Largest high school Super Smash Bros. tournament in U.S. smashes down in South Holland

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Unity Christian Academy and Calvin Christian School collaborate with IHSEA to bring hundreds of students to South Holland for esports Smash Bros. tournament

By Josh Bootsma

SOUTH HOLLAND, Ill. (December 14, 2022) – The gym at Calvin Christian School was tense with friendly competition on Saturday, December 10, as hundreds of high schoolers punched, slashed, and blasted each other into electronic oblivion. The Super Smash Bros. tournament was organized by Unity Christian Academy and the Illinois High School Esports Association, and was the largest-ever high school “Smash” tournament to occur in the United States.

62 high schools from across the state of Illinois gathered for the tournament, which lasted roughly 12 hours, and served as a semi-final tournament ahead of the finals this weekend in Springfield.

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62 high schools from across Illinois gathered in the gym at Calvin Christian School in South Holland for the largest high school Super Smash Bros. tournament in the U.S. (Photo: Josh Bootsma)

Historically large Smash Bros. tournament

During the event, over 250 students competed on approximately 80 monitors situated on tables set up in the gym and elsewhere at Calvin Christian School. Competitors grabbed their controllers to play Super Smash Bros. Ultimate, a fighting game on the Nintendo Switch platform in which players battle using various Nintendo characters and attempt to knock each other out of an arena.

Each wave of competitors played seven rounds of Super Smash Bros., a Nintendo Switch fighting game. (Photo: Josh Bootsma)

The tournament was structured in two waves, with seven rounds per wave. Opponent pairings for each round were determined by a student’s ongoing record. A student in Wave A, for example, that had lost three matches and won three matches would be paired with an opponent in round seven that shared the same win-loss record of 3-3.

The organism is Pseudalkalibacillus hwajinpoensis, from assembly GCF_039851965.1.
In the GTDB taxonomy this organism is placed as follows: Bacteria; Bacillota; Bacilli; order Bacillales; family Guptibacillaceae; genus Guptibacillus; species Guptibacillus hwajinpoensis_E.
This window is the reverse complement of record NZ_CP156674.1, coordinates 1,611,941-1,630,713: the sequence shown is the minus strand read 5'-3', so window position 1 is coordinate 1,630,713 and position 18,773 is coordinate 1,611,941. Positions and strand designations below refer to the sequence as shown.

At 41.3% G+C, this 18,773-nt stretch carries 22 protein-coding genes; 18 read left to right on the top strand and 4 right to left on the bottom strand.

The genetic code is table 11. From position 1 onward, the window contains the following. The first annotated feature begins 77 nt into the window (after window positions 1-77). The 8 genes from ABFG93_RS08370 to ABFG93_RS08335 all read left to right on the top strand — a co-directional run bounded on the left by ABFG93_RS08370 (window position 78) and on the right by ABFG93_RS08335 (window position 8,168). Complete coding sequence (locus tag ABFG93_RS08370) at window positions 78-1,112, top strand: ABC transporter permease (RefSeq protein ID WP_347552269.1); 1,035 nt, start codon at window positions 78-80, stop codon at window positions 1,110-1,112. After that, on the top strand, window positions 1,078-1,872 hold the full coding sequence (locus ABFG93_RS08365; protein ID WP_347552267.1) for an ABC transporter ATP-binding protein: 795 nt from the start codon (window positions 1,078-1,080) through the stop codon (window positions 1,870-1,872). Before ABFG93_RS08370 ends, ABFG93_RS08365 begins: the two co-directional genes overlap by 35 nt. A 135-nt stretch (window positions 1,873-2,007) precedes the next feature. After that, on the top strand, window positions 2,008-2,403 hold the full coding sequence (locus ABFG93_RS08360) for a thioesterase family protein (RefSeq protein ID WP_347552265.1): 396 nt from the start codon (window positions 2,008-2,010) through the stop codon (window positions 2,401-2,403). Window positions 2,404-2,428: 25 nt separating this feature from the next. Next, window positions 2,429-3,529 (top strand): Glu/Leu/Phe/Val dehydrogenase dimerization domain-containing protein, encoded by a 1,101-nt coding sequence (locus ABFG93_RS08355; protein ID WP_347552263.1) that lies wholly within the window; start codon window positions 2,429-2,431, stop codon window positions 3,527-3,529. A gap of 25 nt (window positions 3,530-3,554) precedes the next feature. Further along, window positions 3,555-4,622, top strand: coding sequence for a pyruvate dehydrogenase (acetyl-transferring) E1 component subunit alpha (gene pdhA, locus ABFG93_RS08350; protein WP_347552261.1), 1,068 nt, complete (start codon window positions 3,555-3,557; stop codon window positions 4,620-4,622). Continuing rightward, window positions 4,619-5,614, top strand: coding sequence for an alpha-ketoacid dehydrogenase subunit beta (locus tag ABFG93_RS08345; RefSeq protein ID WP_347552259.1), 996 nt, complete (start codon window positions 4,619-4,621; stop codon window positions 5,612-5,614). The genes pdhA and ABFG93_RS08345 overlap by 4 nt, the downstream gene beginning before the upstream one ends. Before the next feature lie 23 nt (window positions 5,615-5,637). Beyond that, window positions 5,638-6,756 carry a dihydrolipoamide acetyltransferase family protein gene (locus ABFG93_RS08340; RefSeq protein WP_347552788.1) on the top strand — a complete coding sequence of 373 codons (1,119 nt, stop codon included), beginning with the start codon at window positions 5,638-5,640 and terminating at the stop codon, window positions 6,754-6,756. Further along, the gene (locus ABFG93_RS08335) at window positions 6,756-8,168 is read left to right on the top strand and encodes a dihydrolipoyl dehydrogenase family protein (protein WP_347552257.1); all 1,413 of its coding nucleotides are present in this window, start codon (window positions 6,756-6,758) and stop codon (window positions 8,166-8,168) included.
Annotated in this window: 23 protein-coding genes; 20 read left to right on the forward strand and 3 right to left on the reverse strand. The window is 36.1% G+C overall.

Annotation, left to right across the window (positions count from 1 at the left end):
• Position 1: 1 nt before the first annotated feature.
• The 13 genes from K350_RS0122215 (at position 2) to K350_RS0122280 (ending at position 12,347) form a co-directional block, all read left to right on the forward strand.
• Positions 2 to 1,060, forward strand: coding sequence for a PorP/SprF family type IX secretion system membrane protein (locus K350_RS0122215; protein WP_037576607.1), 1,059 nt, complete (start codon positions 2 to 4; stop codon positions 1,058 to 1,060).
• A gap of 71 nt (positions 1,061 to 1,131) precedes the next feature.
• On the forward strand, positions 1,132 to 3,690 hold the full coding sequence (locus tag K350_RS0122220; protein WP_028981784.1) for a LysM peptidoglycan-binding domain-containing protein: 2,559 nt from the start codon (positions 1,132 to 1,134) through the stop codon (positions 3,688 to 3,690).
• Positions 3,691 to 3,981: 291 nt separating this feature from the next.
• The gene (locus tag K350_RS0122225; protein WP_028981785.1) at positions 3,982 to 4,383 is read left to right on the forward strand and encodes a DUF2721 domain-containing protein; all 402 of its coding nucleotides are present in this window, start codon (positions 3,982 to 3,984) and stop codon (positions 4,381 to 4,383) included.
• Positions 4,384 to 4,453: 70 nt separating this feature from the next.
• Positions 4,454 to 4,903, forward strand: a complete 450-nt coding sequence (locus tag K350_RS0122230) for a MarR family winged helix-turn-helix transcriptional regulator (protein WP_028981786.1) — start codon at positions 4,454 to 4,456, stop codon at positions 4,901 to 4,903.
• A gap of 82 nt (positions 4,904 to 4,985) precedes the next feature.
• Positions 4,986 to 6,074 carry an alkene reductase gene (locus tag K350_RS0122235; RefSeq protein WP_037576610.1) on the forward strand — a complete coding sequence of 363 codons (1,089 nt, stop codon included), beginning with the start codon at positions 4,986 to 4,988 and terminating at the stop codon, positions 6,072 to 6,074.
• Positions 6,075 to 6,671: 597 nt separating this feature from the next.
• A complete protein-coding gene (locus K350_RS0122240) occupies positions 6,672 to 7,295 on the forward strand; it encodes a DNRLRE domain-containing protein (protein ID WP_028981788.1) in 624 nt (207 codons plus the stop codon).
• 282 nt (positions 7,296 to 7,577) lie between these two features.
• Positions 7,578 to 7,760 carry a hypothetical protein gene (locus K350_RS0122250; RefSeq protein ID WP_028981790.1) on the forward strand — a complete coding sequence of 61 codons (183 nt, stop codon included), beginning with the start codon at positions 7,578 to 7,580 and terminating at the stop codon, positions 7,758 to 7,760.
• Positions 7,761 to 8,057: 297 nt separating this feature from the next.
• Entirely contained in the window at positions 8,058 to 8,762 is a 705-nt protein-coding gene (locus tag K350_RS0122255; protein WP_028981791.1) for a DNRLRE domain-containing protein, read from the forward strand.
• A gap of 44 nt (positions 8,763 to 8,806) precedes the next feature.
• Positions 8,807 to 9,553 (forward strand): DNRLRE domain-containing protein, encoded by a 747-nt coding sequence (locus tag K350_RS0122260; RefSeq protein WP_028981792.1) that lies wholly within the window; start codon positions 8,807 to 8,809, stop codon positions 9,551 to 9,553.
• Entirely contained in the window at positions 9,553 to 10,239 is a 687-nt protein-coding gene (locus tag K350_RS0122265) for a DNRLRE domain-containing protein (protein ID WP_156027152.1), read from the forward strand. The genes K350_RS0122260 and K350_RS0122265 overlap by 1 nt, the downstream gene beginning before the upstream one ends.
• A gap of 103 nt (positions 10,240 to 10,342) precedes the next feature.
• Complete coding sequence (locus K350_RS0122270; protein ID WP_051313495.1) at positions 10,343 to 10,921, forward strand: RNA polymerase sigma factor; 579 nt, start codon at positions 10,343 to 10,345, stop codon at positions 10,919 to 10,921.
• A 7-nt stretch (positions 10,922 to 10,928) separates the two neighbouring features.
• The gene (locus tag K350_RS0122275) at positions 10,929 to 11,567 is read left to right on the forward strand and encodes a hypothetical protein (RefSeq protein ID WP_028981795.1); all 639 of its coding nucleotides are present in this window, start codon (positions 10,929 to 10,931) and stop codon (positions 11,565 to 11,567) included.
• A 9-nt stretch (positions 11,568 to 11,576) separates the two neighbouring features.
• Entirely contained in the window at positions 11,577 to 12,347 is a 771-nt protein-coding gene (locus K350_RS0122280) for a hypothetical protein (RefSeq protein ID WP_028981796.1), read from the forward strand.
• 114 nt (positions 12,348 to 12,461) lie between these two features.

After both waves were completed, a “Top-Cut” round took the top 32 players from Wave A and the top 32 players from Wave B and pitted them against each other.

“We call this the semi-final, … and how to you place here today determines your seeding for the finals,” said Andy Mendez, Executive Director of IHSEA.

The final match of Saturday’s tournament was included in a Twitch stream, which can be found here.

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Unity Christian’s Samuel Williams (left) battles with an opponent during the first wave of play on Saturday, December 10. (Photo: Josh Bootsma)

Community cooperation

Mendez praised the efforts of Unity Christian Academy, Calvin Christian School, and the local community for making the tournament happen, the largest Super Smash Bros. competition for high schoolers in the country.

“Unity Christian Academy has been an incredible host,” Mendez said. “There’s never been a community that has reached out and gone the extra mile like this community has. Truly, there’s never been a community that has supported esports to this level and this caliber. Not only does the IHSEA feel confident in coming here again, but we feel confident reaching out to the Village of South Holland or Lansing, knowing that we can rely on this community.”